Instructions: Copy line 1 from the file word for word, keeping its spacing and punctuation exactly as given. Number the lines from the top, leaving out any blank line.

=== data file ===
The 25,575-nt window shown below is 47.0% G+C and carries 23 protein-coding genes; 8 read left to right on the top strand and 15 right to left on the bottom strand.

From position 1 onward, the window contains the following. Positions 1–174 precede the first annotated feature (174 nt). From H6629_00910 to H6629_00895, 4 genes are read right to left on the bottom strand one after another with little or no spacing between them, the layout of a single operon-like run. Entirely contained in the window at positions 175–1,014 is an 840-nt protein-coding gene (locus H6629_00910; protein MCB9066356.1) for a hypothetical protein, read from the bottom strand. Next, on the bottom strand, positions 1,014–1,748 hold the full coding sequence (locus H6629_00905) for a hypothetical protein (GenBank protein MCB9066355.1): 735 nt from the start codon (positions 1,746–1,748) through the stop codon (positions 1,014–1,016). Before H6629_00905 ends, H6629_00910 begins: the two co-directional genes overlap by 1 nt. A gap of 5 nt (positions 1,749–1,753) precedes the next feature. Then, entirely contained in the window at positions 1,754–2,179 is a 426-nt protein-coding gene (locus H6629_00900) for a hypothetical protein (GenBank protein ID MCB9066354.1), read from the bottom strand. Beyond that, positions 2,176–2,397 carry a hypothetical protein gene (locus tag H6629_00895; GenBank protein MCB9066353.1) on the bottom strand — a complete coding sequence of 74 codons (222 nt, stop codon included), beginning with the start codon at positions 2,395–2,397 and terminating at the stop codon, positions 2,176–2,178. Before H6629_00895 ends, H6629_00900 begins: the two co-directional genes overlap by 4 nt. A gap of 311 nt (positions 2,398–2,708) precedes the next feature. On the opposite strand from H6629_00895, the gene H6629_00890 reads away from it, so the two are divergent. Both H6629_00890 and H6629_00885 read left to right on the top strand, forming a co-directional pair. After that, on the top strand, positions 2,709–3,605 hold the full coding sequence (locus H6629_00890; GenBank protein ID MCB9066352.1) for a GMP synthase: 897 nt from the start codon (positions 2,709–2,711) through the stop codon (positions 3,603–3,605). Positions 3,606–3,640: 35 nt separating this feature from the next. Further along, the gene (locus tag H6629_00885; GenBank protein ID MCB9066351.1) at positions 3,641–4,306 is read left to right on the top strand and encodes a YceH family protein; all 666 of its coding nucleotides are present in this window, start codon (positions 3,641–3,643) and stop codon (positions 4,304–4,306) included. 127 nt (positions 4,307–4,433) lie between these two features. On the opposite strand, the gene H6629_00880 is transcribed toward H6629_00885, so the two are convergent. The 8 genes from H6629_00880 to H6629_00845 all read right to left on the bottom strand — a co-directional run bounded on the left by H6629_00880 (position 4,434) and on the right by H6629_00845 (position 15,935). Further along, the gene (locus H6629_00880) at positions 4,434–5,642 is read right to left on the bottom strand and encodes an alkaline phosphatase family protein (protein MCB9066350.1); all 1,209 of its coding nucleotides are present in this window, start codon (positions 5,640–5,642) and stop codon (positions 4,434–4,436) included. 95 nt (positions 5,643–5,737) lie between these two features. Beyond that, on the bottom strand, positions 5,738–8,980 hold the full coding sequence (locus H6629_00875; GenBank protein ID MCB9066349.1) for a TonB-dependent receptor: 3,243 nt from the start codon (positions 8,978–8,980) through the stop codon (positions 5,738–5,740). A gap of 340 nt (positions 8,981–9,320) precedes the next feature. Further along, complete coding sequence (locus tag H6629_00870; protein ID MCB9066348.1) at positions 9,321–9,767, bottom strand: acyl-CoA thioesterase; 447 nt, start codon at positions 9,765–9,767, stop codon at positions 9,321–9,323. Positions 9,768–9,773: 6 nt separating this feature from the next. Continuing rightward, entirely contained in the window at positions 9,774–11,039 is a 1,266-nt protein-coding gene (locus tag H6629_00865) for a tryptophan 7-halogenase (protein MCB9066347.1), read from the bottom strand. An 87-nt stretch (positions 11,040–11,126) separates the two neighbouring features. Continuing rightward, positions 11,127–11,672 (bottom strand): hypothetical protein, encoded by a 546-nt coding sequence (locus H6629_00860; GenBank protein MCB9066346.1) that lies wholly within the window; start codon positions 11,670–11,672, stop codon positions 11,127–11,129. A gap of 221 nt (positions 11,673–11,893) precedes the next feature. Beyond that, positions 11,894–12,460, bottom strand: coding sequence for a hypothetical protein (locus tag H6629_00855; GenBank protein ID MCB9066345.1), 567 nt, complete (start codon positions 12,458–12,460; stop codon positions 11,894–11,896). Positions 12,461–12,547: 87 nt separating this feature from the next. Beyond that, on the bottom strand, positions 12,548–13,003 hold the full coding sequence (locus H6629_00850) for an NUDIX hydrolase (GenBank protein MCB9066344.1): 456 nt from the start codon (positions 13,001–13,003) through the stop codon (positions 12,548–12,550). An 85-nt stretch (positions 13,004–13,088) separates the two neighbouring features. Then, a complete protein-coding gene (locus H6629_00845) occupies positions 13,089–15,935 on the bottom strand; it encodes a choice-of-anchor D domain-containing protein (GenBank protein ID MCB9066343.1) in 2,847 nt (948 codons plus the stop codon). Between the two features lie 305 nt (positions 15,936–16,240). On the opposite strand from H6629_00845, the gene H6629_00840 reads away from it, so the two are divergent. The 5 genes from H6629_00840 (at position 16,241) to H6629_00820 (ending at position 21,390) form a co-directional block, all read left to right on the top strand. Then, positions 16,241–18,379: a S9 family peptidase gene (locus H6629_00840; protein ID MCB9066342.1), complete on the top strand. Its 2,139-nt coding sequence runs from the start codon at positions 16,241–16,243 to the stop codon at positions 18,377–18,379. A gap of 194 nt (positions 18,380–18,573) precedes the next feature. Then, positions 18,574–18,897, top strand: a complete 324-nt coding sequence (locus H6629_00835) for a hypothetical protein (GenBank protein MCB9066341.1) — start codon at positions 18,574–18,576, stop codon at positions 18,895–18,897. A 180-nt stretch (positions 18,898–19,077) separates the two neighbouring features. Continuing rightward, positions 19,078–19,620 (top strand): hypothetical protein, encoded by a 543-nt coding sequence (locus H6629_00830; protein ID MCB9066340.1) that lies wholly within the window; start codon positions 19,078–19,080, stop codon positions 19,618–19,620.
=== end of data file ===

The 25,575-nt window shown below is 47.0% G+C and carries 23 protein-coding genes; 8 read left to right on the top strand and 15 right to left on the bottom strand.